“Christ Has Brought Us out of Darkness” (1 Thess. 5:1-11; Matt. 25:14-30; Zeph. 1:7-16)

Twenty-third Sunday after Pentecost
November 16, 2014

“Christ Has Brought Us out of Darkness” (1 Thessalonians 5:1-11; Matthew 25:14-30; Zephaniah 1:7-16)

Well, here we are in the middle of November. It’s cold. It’s dark outside. The trees are growing bare. The days are growing shorter. The earth seems to be dying. Darkness seems to be winning. So it seems appropriate that at this time of year–every year, in November–in the church we focus our attention on the end times. We’re coming toward the end of the church year, before Advent comes and we start all over again. The end times, the last things, Judgment Day, the Second Coming of Christ, and what to do while we’re waiting for Christ’s return–these are all themes we get on these Sundays in November. And rightly so, for these are all major themes that we find in the Bible, and our readings today are good examples of that.

The way it is in nature in November is the way it is in the spiritual realm in our world: The days are growing shorter. The earth seems to be dying. Darkness seems to be winning. But as we look at the Scripture lessons for today, we will hear this good news: “Christ Has Brought Us out of Darkness.”

“Christ Has Brought Us out of Darkness.” That’s also the name of the hymn you’ll see on your insert. Each stanza of the hymn corresponds to one of the readings for today. So let’s read each of the stanzas, one at a time, and this will guide us through the lessons for today.

The first stanza, together:

Christ has brought us out of darkness,
Made us children of the day;
With his blood our Lord has bought us,
Clothed us round in bright array.
Faith and love will be our breastplate;
Hope, our helmet, staves off fear.
Watchful, wakeful, we are waiting,
As we see the Day draw near.

This stanza of the hymn corresponds to the Epistle for today, from 1 Thessalonians 5. In that text, St. Paul reminds the Thessalonians that the day of the Lord, that is, the return of Christ, will come like a thief in the night and that sudden destruction will fall on this world. But this should not surprise the Thessalonians or catch them off guard. For they are not sleeping in the night or unable to see in the darkness. No, Paul tells them, “you are not in darkness.” “For you are all children of light, children of the day. We are not of the night or of the darkness.”

And this is true for you, dear brothers and sisters, for you who are here today. You are all children of light, children of the day. God has made you so. You are baptized. The Holy Spirit has enlightened you with his gifts. You have the gift of faith, so that you trust in Christ your Savior. “For God has not destined us for wrath, but to obtain salvation through our Lord Jesus Christ, who died for us so that whether we are awake or asleep we might live with him.” This is the gospel, this is the good news! Jesus Christ died for you! He shed his blood for you, purchasing your forgiveness. Through him you will obtain salvation from the wrath and the destruction that will fall on this world.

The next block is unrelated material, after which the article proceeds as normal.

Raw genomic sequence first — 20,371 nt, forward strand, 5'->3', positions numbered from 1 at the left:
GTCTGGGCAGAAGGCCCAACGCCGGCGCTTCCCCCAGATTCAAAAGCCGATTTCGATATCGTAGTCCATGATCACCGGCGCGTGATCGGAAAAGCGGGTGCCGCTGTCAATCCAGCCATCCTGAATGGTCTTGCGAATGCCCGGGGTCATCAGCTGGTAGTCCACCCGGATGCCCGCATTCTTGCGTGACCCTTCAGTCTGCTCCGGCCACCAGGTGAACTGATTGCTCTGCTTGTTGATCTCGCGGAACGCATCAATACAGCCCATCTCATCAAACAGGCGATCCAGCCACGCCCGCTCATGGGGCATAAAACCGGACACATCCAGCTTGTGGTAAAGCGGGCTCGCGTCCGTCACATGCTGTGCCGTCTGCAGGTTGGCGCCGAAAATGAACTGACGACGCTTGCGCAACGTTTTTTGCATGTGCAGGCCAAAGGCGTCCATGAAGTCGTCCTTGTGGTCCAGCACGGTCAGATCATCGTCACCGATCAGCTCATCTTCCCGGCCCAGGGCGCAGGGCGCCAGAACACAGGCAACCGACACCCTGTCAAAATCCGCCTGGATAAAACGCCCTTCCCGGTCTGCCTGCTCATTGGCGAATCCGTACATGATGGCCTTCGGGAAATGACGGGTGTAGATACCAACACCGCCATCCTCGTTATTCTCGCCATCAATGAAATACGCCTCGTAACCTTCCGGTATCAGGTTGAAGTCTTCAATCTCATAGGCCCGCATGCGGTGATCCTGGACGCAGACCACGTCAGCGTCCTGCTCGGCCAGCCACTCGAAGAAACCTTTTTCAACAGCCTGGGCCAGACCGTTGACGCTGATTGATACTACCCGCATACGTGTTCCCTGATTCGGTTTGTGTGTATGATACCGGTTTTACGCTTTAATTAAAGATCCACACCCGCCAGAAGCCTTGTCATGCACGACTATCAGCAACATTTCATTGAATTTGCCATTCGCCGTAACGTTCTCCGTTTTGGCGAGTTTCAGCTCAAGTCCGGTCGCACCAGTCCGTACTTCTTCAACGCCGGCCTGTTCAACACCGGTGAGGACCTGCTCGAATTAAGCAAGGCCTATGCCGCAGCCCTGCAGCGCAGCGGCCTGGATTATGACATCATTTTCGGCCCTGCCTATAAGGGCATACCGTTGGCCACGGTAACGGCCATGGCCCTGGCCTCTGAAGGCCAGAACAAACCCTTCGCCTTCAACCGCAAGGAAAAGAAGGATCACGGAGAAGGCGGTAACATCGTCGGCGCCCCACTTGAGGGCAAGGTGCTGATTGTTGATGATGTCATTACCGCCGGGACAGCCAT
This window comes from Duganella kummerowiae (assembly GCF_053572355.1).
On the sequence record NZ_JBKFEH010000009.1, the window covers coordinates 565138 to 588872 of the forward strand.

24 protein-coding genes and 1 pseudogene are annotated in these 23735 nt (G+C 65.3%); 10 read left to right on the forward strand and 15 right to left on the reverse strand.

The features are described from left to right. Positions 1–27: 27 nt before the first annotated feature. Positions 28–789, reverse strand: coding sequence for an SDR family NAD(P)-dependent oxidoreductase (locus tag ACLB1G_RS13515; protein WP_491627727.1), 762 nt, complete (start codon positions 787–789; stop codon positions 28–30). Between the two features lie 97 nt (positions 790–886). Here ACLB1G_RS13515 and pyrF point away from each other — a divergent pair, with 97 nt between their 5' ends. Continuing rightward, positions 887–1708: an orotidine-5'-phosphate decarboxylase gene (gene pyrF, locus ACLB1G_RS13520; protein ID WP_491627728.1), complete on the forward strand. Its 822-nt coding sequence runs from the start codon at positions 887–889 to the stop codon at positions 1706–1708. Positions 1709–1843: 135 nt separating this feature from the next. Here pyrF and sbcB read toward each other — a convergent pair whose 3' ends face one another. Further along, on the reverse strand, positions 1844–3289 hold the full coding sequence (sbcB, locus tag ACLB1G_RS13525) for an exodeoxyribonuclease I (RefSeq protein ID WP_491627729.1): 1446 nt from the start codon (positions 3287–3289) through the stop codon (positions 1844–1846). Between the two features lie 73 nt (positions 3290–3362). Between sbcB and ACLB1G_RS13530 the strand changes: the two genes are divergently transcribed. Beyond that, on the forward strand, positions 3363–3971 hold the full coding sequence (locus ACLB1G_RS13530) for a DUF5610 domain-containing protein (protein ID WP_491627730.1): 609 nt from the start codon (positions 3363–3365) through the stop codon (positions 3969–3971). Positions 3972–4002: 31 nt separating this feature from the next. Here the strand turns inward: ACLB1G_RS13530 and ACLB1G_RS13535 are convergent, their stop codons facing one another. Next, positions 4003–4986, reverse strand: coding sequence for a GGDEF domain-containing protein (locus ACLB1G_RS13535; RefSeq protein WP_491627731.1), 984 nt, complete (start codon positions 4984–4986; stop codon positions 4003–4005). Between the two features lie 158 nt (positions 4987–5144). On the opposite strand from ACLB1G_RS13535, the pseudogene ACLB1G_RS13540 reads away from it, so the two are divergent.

And so now, while we are waiting, we have the armor of God to protect us during these days of danger and spiritual warfare: “the breastplate of faith and love, and for a helmet the hope of salvation.” This time of waiting is a time of danger and temptation, a time when Satan is at work to shoot his darts at us, a spiritual attack. Maybe you have felt these assaults and attacks, which would shake your faith in God’s goodness. So we need this armor which God has given us, the breastplate and the helmet, the faith and love and hope God gives us.

Now let’s turn to the second stanza of the hymn and read that together:

Christ the Lord, our gracious Master,
Takes our sin and guilt away,
Gives us gifts and grace to use them,
So at last we’ll hear him say:
“Well done, good and faithful servant,
Faithful in your Lord’s employ.
Over much I now will set you;
Enter now your Master’s joy.”

This of course corresponds to the Holy Gospel, from Matthew 25, the Parable of the Talents. What is this reading telling us about our life in these end times? It’s telling us that God has given us gifts to use, for his purpose, during this time of waiting. God does not intend for us to sit around idle, burying the talents he has given us. Rather, God’s will is that we put our talents and abilities to work, in service to our Master’s will and according to how he has gifted us. Our talents may vary. Some may have more than others. But the point is, God would have us put our talents to work, in the accomplishing of his will and for the work of his kingdom.